Pablo Cabrera was the next one to hit the starting line. Placing third in the previous round, he was one to look for. He placed an overall decent run, yet nothing to write home about, scoring a 60.
Chris Jones followed soon after, his first run not the greatest. Straightening up several times and falling short on the final wall ride, his score was zeroed. However, overall it was a decent run, just with glaring issues.
Following Jones was Don Boline, a veteran of Rounds 1 and 2. Despite running low and shallow on the first bank, the rest of the run was acceptable to the judges.
As I mentioned earlier, the Irwindale luck strikes in pairs. Unfortunately for Kilada, the clock struck his number on his first qualifying run. Cutting too close on the first clipping point, he struck a cone with his front bumper, popping it off the tube frame. While this is a common occurrence, what’s not common is the bumper getting trapped under the frame, then later being ran over and shattering on track.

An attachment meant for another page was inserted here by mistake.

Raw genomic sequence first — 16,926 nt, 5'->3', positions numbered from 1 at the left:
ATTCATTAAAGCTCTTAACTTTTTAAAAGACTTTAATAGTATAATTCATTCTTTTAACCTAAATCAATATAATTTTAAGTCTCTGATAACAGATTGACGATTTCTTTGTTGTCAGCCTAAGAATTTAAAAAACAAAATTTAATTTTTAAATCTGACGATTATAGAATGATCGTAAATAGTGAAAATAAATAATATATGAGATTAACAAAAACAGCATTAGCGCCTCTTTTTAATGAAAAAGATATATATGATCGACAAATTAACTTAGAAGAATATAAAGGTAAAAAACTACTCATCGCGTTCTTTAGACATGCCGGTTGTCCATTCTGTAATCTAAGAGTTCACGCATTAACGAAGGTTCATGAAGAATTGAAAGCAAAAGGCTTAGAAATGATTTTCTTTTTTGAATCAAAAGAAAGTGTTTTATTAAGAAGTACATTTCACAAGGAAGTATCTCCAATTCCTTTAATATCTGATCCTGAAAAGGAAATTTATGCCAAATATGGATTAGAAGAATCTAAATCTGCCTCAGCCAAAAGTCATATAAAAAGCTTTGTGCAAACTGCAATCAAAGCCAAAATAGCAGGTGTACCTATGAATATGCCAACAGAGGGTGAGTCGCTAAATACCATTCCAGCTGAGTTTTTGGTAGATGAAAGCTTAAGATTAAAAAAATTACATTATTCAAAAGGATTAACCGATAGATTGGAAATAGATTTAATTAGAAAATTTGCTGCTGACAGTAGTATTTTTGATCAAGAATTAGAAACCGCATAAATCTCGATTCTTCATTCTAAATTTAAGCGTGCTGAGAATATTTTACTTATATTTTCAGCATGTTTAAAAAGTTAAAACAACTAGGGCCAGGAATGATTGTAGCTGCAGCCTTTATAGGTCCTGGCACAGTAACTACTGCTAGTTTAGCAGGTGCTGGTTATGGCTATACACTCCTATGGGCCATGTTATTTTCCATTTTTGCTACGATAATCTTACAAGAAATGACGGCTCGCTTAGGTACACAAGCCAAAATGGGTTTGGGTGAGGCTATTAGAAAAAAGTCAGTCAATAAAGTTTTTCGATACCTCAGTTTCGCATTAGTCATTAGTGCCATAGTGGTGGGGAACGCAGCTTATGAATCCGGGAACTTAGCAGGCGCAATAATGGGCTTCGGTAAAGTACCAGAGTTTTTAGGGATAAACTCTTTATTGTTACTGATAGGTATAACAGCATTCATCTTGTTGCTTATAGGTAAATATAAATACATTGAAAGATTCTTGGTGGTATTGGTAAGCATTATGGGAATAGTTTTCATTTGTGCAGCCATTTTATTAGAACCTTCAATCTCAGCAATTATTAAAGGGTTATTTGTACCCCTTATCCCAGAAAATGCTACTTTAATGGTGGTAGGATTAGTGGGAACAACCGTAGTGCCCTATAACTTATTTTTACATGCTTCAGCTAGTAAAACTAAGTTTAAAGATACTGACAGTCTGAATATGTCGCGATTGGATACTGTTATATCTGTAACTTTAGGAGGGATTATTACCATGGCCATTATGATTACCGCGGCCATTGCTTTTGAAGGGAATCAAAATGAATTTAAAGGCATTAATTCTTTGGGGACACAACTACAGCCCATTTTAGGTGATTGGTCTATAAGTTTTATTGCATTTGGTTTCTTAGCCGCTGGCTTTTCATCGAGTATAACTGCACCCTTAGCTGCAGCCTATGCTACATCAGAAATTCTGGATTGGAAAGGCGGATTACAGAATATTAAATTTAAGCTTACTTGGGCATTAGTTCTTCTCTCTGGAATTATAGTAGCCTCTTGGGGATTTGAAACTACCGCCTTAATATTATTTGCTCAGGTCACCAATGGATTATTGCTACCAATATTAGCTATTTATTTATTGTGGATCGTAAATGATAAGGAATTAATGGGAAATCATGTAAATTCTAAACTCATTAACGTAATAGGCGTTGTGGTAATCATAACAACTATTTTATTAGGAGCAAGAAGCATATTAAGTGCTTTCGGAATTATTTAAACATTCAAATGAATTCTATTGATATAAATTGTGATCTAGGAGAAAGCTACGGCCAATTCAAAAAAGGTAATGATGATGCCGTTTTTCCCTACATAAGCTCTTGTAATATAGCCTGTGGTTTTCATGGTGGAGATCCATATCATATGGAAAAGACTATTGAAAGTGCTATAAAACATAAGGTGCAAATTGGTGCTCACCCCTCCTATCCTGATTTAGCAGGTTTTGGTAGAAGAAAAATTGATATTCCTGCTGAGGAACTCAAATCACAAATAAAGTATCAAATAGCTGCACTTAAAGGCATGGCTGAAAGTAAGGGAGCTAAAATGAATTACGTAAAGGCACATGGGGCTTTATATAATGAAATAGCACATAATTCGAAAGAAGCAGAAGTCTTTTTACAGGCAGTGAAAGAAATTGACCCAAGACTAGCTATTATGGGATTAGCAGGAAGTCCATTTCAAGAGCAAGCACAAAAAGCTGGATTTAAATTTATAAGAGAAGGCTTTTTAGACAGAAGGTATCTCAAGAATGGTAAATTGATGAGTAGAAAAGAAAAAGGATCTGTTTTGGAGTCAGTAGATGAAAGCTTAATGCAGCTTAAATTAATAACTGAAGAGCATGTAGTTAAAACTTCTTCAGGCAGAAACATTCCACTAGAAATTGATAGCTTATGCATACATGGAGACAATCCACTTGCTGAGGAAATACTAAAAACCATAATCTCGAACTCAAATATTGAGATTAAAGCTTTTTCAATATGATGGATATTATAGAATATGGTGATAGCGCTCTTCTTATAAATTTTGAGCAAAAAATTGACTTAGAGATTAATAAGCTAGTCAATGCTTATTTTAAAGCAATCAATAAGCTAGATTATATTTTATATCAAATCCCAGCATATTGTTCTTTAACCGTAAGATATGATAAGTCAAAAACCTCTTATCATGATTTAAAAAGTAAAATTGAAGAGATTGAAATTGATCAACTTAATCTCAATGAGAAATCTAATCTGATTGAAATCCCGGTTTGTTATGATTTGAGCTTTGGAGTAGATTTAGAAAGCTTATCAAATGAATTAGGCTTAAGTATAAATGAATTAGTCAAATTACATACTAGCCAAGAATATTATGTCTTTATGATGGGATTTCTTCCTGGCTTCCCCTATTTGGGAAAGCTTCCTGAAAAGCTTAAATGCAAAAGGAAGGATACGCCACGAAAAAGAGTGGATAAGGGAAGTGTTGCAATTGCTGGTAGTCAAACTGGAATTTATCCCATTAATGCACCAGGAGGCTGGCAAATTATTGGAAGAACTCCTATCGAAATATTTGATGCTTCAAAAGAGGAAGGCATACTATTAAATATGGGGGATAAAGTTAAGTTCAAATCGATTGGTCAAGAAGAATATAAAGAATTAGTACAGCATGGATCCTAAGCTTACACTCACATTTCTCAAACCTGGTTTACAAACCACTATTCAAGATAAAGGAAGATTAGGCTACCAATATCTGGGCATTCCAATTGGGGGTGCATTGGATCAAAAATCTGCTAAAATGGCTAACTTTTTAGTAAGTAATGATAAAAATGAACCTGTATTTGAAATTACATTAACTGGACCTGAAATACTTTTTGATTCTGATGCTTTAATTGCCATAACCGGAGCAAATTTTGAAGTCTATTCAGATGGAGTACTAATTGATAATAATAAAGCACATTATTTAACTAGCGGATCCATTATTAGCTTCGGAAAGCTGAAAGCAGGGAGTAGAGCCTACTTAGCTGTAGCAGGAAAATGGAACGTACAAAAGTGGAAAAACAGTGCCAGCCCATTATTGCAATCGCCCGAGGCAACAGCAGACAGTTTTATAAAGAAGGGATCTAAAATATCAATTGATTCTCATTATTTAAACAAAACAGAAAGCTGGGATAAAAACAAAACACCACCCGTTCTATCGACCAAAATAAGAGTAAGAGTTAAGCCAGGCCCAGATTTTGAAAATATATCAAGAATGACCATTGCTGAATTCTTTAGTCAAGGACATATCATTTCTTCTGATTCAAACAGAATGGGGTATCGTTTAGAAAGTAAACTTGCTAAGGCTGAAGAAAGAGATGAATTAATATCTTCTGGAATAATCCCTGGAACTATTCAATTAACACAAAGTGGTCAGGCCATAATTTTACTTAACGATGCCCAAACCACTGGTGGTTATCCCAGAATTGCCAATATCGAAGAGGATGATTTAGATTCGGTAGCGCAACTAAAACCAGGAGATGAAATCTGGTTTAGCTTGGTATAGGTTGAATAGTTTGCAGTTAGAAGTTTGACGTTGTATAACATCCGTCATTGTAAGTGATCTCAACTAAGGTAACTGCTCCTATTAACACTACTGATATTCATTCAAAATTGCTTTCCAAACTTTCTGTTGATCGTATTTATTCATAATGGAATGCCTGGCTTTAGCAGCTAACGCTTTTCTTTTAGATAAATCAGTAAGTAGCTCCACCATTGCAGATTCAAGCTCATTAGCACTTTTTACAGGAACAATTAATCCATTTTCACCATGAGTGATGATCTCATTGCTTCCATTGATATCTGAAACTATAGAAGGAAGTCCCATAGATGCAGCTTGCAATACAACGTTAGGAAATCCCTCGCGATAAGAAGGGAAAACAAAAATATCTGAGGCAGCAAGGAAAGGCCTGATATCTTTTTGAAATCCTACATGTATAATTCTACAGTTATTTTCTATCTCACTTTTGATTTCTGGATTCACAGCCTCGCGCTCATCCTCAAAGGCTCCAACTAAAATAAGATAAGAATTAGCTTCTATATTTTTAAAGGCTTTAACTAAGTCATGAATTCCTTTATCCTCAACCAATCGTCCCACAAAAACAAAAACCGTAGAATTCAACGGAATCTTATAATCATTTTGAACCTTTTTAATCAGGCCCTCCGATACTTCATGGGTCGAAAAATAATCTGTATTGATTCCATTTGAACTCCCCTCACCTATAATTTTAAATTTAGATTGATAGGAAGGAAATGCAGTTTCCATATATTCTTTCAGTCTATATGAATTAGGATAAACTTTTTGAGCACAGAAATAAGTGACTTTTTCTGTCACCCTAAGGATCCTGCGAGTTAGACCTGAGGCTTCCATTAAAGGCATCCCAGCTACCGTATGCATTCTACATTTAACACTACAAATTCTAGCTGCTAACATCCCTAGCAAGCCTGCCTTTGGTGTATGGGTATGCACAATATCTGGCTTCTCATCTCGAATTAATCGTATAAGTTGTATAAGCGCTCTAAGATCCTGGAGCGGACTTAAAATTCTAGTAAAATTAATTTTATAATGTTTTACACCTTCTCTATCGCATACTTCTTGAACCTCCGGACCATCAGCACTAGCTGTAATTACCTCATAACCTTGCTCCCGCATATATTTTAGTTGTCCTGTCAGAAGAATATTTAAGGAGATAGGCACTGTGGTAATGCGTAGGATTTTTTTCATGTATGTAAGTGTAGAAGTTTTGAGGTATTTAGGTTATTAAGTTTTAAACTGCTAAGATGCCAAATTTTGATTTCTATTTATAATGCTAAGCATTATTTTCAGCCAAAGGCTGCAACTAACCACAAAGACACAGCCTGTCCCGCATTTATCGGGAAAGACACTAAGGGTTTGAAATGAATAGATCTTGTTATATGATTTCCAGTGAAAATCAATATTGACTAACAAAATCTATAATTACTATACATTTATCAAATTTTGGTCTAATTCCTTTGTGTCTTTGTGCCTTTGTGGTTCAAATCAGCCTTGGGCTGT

Following the bumper break-in, Carlos Estrella (AKA canoasada) and Sorensen placed their runs down. Estrella had a great run aside from missing the last clipping point by a metaphorical mile, while Amanda had the short end of the stick. She overcorrected her angle coming off the bank, straightening out.
Micah Diaz, the “wild child of The Drift League” if you ask Rathyna, put down a great run on his first qualifier, despite giving a bit too much room to the clipping points.
Following the great run was Stuke in his 2JZ S13. If you’ve been following The Drift League from Round 1 like I have, both himself and the sound of his nitrous purging on the starting line are familiar. Like Micah, last round he was forced to retire early after a devastating crash into the wall. Again, like Micah, he’s back with a vengeance, initially scoring first with 72 points on his first run.